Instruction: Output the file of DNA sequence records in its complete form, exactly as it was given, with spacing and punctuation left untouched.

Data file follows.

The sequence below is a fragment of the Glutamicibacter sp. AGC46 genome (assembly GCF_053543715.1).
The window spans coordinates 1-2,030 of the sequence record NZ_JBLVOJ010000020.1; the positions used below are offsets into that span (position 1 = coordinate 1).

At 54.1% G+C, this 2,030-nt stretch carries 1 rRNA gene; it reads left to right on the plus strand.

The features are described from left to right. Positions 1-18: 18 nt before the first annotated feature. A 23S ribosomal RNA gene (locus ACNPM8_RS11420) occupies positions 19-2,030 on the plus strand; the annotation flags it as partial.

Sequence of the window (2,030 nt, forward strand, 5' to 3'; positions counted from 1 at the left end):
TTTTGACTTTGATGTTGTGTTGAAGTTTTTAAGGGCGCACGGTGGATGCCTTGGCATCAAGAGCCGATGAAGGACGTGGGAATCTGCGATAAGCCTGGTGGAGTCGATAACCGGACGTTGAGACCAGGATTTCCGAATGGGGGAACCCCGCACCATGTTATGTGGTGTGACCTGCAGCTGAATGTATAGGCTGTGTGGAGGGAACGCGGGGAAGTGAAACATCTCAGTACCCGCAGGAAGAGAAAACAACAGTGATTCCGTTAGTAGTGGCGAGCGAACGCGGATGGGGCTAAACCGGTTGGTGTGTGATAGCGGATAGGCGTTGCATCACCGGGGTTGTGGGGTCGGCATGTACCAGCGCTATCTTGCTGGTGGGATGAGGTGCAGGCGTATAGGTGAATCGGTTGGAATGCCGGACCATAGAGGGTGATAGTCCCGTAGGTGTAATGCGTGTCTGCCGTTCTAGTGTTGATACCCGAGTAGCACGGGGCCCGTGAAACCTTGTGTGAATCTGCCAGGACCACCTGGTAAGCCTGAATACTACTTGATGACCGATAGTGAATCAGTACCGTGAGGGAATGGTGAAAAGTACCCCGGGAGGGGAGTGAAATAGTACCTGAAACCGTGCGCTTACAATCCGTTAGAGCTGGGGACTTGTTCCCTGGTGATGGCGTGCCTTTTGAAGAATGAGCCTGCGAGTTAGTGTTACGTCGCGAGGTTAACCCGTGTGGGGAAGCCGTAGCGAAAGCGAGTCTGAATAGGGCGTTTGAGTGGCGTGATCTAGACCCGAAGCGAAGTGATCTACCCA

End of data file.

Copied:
The sequence below is a fragment of the Glutamicibacter sp. AGC46 genome (assembly GCF_053543715.1).
The window spans coordinates 1-2,030 of the sequence record NZ_JBLVOJ010000020.1; the positions used below are offsets into that span (position 1 = coordinate 1).

At 54.1% G+C, this 2,030-nt stretch carries 1 rRNA gene; it reads left to right on the plus strand.

The features are described from left to right. Positions 1-18: 18 nt before the first annotated feature. A 23S ribosomal RNA gene (locus ACNPM8_RS11420) occupies positions 19-2,030 on the plus strand; the annotation flags it as partial.

Sequence of the window (2,030 nt, forward strand, 5' to 3'; positions counted from 1 at the left end):
TTTTGACTTTGATGTTGTGTTGAAGTTTTTAAGGGCGCACGGTGGATGCCTTGGCATCAAGAGCCGATGAAGGACGTGGGAATCTGCGATAAGCCTGGTGGAGTCGATAACCGGACGTTGAGACCAGGATTTCCGAATGGGGGAACCCCGCACCATGTTATGTGGTGTGACCTGCAGCTGAATGTATAGGCTGTGTGGAGGGAACGCGGGGAAGTGAAACATCTCAGTACCCGCAGGAAGAGAAAACAACAGTGATTCCGTTAGTAGTGGCGAGCGAACGCGGATGGGGCTAAACCGGTTGGTGTGTGATAGCGGATAGGCGTTGCATCACCGGGGTTGTGGGGTCGGCATGTACCAGCGCTATCTTGCTGGTGGGATGAGGTGCAGGCGTATAGGTGAATCGGTTGGAATGCCGGACCATAGAGGGTGATAGTCCCGTAGGTGTAATGCGTGTCTGCCGTTCTAGTGTTGATACCCGAGTAGCACGGGGCCCGTGAAACCTTGTGTGAATCTGCCAGGACCACCTGGTAAGCCTGAATACTACTTGATGACCGATAGTGAATCAGTACCGTGAGGGAATGGTGAAAAGTACCCCGGGAGGGGAGTGAAATAGTACCTGAAACCGTGCGCTTACAATCCGTTAGAGCTGGGGACTTGTTCCCTGGTGATGGCGTGCCTTTTGAAGAATGAGCCTGCGAGTTAGTGTTACGTCGCGAGGTTAACCCGTGTGGGGAAGCCGTAGCGAAAGCGAGTCTGAATAGGGCGTTTGAGTGGCGTGATCTAGACCCGAAGCGAAGTGATCTACCCA